Richie Review - A misfire!
When Nivin Pauly read out the mandatory health advisory in Tamil before the opening credits in his own voice, I was sceptical because of his obvious diction. I probably thought I would get used to it after a while. But that while took a long time coming as Nivin enters the fray only after some 25 minutes into the film. That is definitely generous from the star as this film is more keenly looked at as a launching pad for him in Tamil. From his Malayalam films we know for sure that he is never particular about hogging the limelight or occupying the maximum screentime. But the issue here is the title of the film. This film is about a handful of characters and never about Richie alone. Wikipedia says the film was previously titled as Santa Maria and then Avargal.The only reason I could fathom for the title was the intent to lure in the Tamil audience who love the glorification of its hero.
In the opening credits the maker had a long list of persons he thanked, probably as the source for his inspiration. One among the list was RGV and he was listed as Ram Gopal Varma (upto 2005). The director should be having a taste for sly humour. But it never makes its presence in Richie which is dark and gloomy throughout. It is obviously intentional to treat the film this way. But I wonder why ? I haven't seen the Kannada original and so comparisons are out of the question. But a google search returns the runtime of Ulidavaru Kandante as 154 minutes against the much shorter Richie (110 mins). So this isn't a xerox version for sure. Hence the alienated feel of the film is all the more a surprise.
Richie is high on style.The film uses animation, non linear narration, quirky camera angles and episodes treated as chapters. This is not a film that you can write off as 'style without substance'. There is a whole lot happening but we remain indifferent to the events on screen. The emotional connect never happens and this hurts the film badly. The narration is through a journalist who recounts the stories she has heard from people and she is fascinated. But that fascination never transfers to us. Few scenes like the one where Richie meets his friend after a 15 year gap keep lingering on and on to the point we become restless. Two fateful incidents are what the film is about. One when Richie was a kid and one in the climax. Both affect a handful of characters. Had the film had lighter shades in the intermediate periods these pivotal points in the plot might have worked. But the overtly dark treatment ensures that we never feel the low that we are suppossed to feel at these crucuial junctures.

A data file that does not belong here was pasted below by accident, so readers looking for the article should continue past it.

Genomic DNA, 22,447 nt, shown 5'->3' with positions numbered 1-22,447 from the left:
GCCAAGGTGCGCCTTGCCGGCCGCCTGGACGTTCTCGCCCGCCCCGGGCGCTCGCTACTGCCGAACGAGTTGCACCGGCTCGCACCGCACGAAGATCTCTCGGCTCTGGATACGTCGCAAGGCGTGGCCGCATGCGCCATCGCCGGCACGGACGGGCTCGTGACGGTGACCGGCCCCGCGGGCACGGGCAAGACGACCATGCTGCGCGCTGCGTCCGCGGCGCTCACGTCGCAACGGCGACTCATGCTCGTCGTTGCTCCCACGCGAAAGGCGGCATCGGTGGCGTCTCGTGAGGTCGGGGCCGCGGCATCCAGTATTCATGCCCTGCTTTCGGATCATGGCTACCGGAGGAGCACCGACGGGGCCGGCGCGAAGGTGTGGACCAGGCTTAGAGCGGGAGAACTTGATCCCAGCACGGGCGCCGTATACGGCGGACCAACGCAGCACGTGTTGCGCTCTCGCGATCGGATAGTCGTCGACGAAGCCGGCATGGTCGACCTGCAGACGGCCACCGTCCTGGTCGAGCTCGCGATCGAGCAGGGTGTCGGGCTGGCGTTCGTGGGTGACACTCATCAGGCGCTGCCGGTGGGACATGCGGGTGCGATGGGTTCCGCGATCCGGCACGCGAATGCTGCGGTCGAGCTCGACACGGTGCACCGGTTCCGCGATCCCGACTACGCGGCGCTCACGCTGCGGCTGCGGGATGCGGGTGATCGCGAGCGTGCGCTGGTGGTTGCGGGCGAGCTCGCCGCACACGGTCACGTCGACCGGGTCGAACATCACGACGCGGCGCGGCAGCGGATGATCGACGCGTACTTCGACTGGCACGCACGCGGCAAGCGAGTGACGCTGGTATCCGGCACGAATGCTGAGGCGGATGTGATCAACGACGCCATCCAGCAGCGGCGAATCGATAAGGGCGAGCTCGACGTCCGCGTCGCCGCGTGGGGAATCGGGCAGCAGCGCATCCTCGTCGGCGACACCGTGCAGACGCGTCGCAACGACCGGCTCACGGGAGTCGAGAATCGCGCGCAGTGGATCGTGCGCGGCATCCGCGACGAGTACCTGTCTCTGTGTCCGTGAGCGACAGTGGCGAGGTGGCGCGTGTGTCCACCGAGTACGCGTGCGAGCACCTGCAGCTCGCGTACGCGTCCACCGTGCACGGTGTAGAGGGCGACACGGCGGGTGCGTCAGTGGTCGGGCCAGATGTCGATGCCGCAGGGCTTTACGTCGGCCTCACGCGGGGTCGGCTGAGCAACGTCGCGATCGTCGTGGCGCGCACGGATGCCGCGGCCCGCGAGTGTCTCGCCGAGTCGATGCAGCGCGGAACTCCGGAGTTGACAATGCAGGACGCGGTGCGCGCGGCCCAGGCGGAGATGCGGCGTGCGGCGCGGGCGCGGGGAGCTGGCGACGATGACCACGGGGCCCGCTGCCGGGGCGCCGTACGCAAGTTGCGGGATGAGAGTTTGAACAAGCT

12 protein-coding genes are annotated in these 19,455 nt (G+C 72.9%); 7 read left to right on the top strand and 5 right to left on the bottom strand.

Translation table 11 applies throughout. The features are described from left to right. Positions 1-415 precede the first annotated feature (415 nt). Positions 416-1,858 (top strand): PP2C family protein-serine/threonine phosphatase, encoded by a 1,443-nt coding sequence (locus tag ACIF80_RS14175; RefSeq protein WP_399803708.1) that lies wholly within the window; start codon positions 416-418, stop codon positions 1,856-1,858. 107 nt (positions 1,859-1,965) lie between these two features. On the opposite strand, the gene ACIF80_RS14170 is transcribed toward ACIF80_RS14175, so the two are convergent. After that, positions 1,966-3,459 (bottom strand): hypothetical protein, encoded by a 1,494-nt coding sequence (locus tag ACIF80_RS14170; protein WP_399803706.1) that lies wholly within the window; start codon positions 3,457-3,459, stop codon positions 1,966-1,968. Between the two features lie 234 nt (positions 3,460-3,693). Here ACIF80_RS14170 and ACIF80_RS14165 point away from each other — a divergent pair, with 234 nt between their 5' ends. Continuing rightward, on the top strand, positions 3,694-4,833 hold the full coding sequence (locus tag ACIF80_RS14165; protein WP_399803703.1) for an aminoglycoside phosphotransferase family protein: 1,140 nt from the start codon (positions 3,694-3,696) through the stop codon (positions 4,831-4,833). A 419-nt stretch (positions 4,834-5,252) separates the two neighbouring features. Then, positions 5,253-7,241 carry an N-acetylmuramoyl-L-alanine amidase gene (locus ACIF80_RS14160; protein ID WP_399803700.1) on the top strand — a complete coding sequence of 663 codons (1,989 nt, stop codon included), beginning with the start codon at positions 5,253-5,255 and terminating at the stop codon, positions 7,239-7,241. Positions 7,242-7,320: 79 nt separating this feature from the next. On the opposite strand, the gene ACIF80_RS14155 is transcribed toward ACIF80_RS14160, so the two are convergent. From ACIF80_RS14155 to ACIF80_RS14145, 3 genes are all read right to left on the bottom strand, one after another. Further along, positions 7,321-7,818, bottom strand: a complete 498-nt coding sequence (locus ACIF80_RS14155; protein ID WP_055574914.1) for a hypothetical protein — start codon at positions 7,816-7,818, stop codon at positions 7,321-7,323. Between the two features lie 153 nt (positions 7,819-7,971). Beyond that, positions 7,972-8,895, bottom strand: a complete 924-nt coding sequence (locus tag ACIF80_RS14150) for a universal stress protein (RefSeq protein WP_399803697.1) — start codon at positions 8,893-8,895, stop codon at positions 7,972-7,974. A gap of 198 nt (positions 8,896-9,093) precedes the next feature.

Nivin Pauly's performance is more about effort than results. It is a big surprise to those of us who are used to his ease on screen. Natty (Natraj) as always has that certain presence about him even in a limited screentime. The uniformly dark treatment has ensured that we never get to see the different shades of the entire cast.
Richie is a very different film.But sometimes that is not enough.